Tool Review
Rust Solution
Triangle Crafts' Sophisticated Finishes Rust Solution
  • sophistacted-finishes

by: Matthew Quiroz [ RED4 ]

Every once in awhile, we stumble on something that is not designed specifically for our hobby and this is just one such instance. A good friend of mine builds WWI aircraft and he was always able to achieve some very realistic appearances on the exhausts of his aircraft that were textured, rusted, etc. I asked what his secret was and he showed me: Sophisticated Finishes. It is an aging solution designed for use on pottery, crafts, figurines etc. and consists of a two-part system, an Iron Metallic Solution and a Rusting Solution. The first part consists of 100% iron shavings suspended in an acrylic water-based medium. The second material contains ammonium chloride and copper sulfate. When applied over the iron surfacer base coat it reacts by actually oxidizing/rusting the underlying coat. The more rusting solution applied, the more rust will appear.

Apply the Iron solution first followed by the Rusting solution. For more orange-looking rust, apply the rusting solution while the Iron solution is still somewhat damp. For darker brown looking rust, let the Iron solution dry more. The dryer the Iron solution, the darker the rust finish will be. Several light coats will produce a better finish than one heavy coat. Additional coats should be applied 24 hours apart, although I have added additional coats considerably sooner and still achieved very good results. The effect achieved on the photos to the left took less than an hour.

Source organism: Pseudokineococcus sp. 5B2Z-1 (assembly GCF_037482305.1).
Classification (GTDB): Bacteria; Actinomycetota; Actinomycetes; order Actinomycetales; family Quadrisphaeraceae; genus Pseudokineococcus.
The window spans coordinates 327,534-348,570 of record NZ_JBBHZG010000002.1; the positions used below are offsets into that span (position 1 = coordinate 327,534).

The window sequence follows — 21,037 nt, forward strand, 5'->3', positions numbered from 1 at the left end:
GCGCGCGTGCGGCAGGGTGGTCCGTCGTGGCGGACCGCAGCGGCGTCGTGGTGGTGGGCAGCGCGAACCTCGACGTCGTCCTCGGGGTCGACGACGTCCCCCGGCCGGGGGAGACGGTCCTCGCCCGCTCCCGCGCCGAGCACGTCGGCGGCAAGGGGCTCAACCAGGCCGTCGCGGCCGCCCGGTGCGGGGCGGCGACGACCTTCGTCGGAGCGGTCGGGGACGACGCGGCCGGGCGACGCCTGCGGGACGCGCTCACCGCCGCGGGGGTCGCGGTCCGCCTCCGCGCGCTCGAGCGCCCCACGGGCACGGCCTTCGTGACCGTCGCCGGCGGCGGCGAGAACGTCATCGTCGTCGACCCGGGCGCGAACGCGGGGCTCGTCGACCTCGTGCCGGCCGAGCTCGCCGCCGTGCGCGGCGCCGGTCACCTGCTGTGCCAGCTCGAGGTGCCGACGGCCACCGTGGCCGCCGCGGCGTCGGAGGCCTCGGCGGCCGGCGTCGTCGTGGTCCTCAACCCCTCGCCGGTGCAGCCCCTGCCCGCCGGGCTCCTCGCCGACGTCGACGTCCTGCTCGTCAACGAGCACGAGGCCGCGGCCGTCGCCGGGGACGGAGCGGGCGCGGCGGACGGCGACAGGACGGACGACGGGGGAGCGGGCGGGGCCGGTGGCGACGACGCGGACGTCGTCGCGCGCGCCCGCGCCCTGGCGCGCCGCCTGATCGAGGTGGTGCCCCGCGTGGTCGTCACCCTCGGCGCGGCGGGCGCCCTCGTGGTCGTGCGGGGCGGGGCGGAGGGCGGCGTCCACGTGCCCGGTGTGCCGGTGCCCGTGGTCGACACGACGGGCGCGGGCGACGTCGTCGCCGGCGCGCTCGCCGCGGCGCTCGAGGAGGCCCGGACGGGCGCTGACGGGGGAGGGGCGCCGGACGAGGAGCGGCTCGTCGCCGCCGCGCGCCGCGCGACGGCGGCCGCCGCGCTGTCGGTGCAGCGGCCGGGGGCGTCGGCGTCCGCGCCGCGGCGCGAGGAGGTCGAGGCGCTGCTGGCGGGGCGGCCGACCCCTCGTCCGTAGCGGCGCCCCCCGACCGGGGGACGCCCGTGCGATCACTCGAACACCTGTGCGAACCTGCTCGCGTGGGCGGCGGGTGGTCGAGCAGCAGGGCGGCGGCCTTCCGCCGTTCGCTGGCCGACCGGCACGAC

Since there are some caustic chemicals in this product, it is advisable to use proper safety measures when using them. Obviously, you should read carefully the instructions and warnings on the product. I paid $18 for my set, but the solutions can be purchased individually too. There are other products in the same line designed to achieve different finishes; a patina finish, and copper, among others. This product is available at most craft stores and well stocked art stores.

My test subject for this article is an old Tamiya German lower hull. The Iron solution was shaken well and applied with an old brush. Even though the solution cleans up with water, I wouldn’t use a good brush to apply this stuff. I used a hair dryer set on high to help speed the drying time. Once dry, I applied a second coat and again used the dryer to help speed the drying time. The Rusting solution was applied and allowed to dry on its own as I typed this. Even in the short amount of time that it sat drying, the rusting process has started as you can see in the photos. I applied a second coat and also set this aside to dry while I worked on some other projects. Now some 25 minutes later there is a definite change in the rust. Once you see where the rust is developing, additional coats can be added to customize the effect you’re after. I concentrated the applications to the drive sprocket area and the upper and lower areas of the hull. After three applications you can really see the difference from when the initial coat was applied. Once everything is dry, it is suggested that the surface be sealed. Once sealed, washes and dry brushing can be added to enhance the look of the effected area.